Well, I bought my daughter her first horse when she was 10. I also bought myself one a few months later. You'll gather from that that I also ride and know a lot about horses (I actually got my first pony when I was 5, but I don't recommend it). So do I think a 13 year old can own a horse? Sure. However, you need to be in one of two situations for that to work. Either a) your parents are into horses as much as you, and are very experienced and knowledgeable (I didn't get that from your post) or b) your parents are willing to pay all the bills, including paying for full board and a coach to help you with the horse. Without a parental figure to guide you, it will be important that you continue to learn (it is a lifelong journey!), so you'll want to have a coach or trainer who can work with you and your horse. I'd also encourage you to spend lots of time with others who will be interacting with your horse, such as a farrier or trimmer, and the vet. Ask questions. Keep learning.
If you were to ask whether it's a good idea for a 13 year old to get a horse, bring it home to their backyard, and be solely responsible for it without any adult help, I would say no. And I say that from experience because I was put in that situation when I was only 11. I did my best, but did not do everything right. We have horses at home now, but as the adult, I take full responsibility for the horses. My daughter helps when I ask (she will be 13 in a couple of weeks), and if I need to be away for a few days she is in charge (with a lot of instructions, and pre-mixed feed, and help from her dad). But it is a huge responsibility for a 13-year old to do everything. Boarding, on the other hand, is totally doable. The horse's basic needs are being met. I know lots of girls that age who have their own horses. Heck, I know a girl that age who trained her own horse, and is about to train her second horse, an OTTB! She's pretty impressive, but also rides every single day, no matter the weather, and outside to boot! Her parents are also very committed, and help out at the boarding stable, drive her to shows, volunteer at the stable. But I'd say she's the exception, not the rule.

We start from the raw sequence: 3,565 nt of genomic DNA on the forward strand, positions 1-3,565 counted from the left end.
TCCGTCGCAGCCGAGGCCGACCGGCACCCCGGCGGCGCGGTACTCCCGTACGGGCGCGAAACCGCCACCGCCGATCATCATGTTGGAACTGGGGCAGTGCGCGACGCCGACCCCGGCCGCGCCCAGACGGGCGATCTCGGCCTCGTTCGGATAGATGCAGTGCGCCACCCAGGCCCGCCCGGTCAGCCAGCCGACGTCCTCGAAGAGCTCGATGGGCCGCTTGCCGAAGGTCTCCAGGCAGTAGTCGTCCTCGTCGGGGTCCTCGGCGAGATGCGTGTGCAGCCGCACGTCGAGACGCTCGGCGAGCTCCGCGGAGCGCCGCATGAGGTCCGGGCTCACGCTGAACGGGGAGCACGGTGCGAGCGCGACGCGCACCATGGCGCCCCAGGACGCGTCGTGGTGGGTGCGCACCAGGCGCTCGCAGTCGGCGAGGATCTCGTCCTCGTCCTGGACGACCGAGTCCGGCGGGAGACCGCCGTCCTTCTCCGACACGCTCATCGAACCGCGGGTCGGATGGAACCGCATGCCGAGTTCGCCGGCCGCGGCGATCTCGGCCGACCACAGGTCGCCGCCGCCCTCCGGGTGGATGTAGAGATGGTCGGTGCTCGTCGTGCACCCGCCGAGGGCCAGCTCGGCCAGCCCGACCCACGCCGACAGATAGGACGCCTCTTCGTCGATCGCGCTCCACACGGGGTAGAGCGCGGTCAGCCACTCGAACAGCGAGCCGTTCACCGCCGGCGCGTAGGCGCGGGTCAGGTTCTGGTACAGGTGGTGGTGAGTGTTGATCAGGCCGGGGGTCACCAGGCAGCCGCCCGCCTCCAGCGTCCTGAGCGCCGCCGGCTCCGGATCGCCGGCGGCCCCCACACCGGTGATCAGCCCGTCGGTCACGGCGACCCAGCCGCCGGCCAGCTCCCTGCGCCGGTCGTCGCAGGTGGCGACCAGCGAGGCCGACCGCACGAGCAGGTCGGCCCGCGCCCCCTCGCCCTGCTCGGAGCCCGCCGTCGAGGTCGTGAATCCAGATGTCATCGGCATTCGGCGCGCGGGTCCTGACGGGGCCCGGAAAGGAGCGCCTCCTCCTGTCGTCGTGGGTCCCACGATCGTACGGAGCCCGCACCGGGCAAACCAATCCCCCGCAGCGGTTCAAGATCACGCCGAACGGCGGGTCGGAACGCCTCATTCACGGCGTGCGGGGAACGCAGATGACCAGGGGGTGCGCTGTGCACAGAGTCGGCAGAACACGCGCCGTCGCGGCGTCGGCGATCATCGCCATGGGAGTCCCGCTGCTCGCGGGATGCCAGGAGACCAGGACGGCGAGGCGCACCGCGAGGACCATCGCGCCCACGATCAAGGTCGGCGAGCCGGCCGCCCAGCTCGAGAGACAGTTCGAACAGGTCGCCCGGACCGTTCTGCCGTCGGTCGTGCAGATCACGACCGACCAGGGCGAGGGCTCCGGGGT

Just make sure your parents know the full cost, and are willing to commit to it long-term. If you want to convince them, you might put together a budget that includes initial purchase cost (horse + tack + blankets + brushes, etc.), the boarding cost, the cost of continued lessons, farrier/trimming costs, regular veterinary cost and the potential cost of emergencies, trailering and show costs if you're going to show, etc. etc.